In neighboring Orange County, a group of mostly white anti-immigrant activists who had grown tired of pestering local, state and federal representatives to do something to stop illegal immigration took matters into their own hands. They convinced themselves that since the power to apprehend and deport illegal immigrants belongs exclusively to the federal government, the only weapon that Californians had at their disposal was to create a hostile environment and make life so miserable for the undocumented that they would self-deport.
The immigrant-hating busybodies put on the state ballot a proposed initiative. Employing a scorched-earth strategy, Proposition 187 would have cut off illegal immigrants from civilized society by denying them and their children access to social programs, non-emergency health care, and public schools.
Booting kids out of school was what got the initiative thrown into federal court, and eventually struck down as unconstitutional. The courts reached that conclusion because the measure represented an obnoxious power grab by the state onto authority—i.e., the regulating of immigration—that the founding document specifically delegates to the federal government and because it ran contrary to existing case law, namely a Supreme Court decision in Plyler vs Doe that said that undocumented children have a right to be educated in public schools.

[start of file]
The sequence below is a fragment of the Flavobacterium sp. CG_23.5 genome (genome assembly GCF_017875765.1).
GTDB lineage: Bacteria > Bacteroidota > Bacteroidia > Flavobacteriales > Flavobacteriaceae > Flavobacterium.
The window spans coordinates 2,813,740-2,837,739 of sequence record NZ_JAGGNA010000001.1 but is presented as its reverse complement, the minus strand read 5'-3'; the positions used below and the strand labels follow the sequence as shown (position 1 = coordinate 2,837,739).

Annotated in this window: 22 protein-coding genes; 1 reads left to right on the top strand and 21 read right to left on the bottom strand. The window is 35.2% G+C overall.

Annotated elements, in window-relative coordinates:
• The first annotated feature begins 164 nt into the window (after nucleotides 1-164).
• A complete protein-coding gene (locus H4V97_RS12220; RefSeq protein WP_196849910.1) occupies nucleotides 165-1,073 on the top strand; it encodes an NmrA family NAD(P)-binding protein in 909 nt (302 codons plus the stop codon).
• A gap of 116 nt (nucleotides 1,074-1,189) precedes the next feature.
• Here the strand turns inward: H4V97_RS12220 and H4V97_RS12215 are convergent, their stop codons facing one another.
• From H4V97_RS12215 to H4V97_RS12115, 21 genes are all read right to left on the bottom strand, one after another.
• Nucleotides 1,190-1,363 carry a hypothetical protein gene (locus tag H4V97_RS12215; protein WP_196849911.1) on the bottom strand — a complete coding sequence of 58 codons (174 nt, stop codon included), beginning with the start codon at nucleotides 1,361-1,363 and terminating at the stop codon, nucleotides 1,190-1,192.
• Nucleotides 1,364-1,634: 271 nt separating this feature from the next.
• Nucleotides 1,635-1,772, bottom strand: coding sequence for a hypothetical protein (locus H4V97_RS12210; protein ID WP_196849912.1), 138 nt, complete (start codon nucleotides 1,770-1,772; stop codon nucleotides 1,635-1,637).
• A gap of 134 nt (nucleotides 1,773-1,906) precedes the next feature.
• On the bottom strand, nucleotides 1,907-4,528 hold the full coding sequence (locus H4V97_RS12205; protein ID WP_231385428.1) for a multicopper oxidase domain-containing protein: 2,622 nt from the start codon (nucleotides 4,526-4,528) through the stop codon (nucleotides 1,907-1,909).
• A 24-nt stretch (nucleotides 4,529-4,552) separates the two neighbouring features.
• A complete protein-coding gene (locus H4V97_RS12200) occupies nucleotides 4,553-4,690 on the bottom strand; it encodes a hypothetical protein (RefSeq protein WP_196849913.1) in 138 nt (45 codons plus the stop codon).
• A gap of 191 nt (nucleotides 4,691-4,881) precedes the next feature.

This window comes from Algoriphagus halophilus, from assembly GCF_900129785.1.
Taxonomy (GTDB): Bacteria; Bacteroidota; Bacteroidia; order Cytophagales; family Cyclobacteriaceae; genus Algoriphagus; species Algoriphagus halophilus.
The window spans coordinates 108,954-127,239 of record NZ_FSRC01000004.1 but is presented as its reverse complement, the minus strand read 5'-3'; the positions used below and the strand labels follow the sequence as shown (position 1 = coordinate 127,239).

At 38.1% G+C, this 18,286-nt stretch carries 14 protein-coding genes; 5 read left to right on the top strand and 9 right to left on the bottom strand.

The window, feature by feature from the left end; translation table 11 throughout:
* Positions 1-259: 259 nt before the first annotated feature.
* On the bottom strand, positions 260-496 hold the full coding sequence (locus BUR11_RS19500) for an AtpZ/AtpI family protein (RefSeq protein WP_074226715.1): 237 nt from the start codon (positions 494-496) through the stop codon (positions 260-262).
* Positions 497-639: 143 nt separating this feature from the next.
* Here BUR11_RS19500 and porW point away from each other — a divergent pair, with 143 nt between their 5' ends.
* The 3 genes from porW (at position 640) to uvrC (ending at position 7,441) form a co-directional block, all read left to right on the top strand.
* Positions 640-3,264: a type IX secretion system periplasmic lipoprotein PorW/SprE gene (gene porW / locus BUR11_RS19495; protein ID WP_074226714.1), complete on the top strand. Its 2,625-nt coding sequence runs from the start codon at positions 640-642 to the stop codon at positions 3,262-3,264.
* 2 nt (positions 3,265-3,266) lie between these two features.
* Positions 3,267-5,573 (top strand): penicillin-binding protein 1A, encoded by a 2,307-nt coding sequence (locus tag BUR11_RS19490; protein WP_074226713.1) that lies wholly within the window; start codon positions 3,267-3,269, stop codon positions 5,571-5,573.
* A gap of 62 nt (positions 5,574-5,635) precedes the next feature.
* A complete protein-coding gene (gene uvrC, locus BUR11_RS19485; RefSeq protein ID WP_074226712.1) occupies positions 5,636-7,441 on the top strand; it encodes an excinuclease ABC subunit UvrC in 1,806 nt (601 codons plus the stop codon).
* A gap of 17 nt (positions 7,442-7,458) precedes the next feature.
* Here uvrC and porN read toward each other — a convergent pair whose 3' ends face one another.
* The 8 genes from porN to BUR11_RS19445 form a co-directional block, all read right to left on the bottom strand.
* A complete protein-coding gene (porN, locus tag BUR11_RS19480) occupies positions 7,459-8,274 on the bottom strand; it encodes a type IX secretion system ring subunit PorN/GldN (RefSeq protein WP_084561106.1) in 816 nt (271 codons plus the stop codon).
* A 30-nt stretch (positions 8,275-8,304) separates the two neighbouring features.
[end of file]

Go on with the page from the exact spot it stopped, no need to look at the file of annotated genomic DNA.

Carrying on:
Sorry. I gave away the ending. The point is that Proposition 187—while blessed by the California Republican Party, exploited by then Republican Gov. Pete Wilson, and ultimately approved by more than 60 percent of California voters—was legally doomed all along. Supporters were warned that the courts would never co-sign the measure. But they didn’t care. They’d call into radio shows, including the one I was co-hosting, and say they just wanted to “send a message.”
They did that for sure. And that message went out to a number of recipients.
Republicans got the message that dividing people can pay political dividends, that fear of change can drive people to the polls, and that convincing people that others get a benefit that they’re not actually getting can get them to rise up. Other GOP-driven ballot initiatives would follow, outlawing affirmative action in 1996 and bilingual education in 1998. Given that California is the most diverse state in the country, before long, the Republican brand became synonymous with bigotry and eventually grew toxic. Currently, in California, Democrats outnumber Republicans 61 to 18 in the State Assembly and 29 to 11 in the State Senate. Since they control a “super majority,” Democrats don’t need a single Republican vote to pass any piece of legislation. The result: a hard-left tilt that makes even some progressive Democrats in the state uneasy.